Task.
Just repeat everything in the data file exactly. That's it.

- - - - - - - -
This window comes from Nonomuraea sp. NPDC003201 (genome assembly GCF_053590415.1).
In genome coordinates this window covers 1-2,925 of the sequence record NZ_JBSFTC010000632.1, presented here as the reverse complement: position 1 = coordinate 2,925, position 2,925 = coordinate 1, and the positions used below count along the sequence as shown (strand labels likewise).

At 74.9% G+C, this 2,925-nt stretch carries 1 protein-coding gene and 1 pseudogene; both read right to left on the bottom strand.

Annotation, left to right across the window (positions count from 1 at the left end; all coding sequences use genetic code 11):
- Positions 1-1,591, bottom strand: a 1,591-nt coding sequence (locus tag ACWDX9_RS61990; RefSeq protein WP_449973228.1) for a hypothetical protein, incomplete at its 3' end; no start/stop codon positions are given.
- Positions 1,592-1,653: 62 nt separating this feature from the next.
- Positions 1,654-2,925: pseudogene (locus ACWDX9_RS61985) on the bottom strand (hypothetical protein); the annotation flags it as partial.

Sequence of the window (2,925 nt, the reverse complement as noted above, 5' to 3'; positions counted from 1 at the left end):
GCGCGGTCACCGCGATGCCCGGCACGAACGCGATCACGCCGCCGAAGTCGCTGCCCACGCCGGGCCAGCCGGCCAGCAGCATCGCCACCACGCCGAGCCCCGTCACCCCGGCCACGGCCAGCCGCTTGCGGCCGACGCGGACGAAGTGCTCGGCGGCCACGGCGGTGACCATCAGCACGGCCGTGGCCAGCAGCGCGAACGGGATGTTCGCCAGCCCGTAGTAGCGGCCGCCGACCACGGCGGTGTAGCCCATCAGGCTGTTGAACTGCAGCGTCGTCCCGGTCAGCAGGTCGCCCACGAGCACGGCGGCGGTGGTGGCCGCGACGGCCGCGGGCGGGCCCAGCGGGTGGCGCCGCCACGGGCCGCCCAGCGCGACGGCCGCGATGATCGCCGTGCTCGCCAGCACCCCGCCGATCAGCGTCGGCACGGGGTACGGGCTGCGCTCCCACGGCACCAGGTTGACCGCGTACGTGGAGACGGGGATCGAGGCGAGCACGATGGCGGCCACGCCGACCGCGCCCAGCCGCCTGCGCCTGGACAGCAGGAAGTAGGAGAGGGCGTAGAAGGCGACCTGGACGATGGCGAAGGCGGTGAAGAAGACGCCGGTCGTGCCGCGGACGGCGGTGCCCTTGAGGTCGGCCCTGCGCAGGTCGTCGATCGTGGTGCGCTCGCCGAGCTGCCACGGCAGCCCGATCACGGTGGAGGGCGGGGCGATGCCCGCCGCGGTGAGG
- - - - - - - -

This window comes from Nonomuraea sp. NPDC003201 (genome assembly GCF_053590415.1).
In genome coordinates this window covers 1-2,925 of the sequence record NZ_JBSFTC010000632.1, presented here as the reverse complement: position 1 = coordinate 2,925, position 2,925 = coordinate 1, and the positions used below count along the sequence as shown (strand labels likewise).

At 74.9% G+C, this 2,925-nt stretch carries 1 protein-coding gene and 1 pseudogene; both read right to left on the bottom strand.

Annotation, left to right across the window (positions count from 1 at the left end; all coding sequences use genetic code 11):
- Positions 1-1,591, bottom strand: a 1,591-nt coding sequence (locus tag ACWDX9_RS61990; RefSeq protein WP_449973228.1) for a hypothetical protein, incomplete at its 3' end; no start/stop codon positions are given.
- Positions 1,592-1,653: 62 nt separating this feature from the next.
- Positions 1,654-2,925: pseudogene (locus ACWDX9_RS61985) on the bottom strand (hypothetical protein); the annotation flags it as partial.

Sequence of the window (2,925 nt, the reverse complement as noted above, 5' to 3'; positions counted from 1 at the left end):
GCGCGGTCACCGCGATGCCCGGCACGAACGCGATCACGCCGCCGAAGTCGCTGCCCACGCCGGGCCAGCCGGCCAGCAGCATCGCCACCACGCCGAGCCCCGTCACCCCGGCCACGGCCAGCCGCTTGCGGCCGACGCGGACGAAGTGCTCGGCGGCCACGGCGGTGACCATCAGCACGGCCGTGGCCAGCAGCGCGAACGGGATGTTCGCCAGCCCGTAGTAGCGGCCGCCGACCACGGCGGTGTAGCCCATCAGGCTGTTGAACTGCAGCGTCGTCCCGGTCAGCAGGTCGCCCACGAGCACGGCGGCGGTGGTGGCCGCGACGGCCGCGGGCGGGCCCAGCGGGTGGCGCCGCCACGGGCCGCCCAGCGCGACGGCCGCGATGATCGCCGTGCTCGCCAGCACCCCGCCGATCAGCGTCGGCACGGGGTACGGGCTGCGCTCCCACGGCACCAGGTTGACCGCGTACGTGGAGACGGGGATCGAGGCGAGCACGATGGCGGCCACGCCGACCGCGCCCAGCCGCCTGCGCCTGGACAGCAGGAAGTAGGAGAGGGCGTAGAAGGCGACCTGGACGATGGCGAAGGCGGTGAAGAAGACGCCGGTCGTGCCGCGGACGGCGGTGCCCTTGAGGTCGGCCCTGCGCAGGTCGTCGATCGTGGTGCGCTCGCCGAGCTGCCACGGCAGCCCGATCACGGTGGAGGGCGGGGCGATGCCCGCCGCGGTGAGG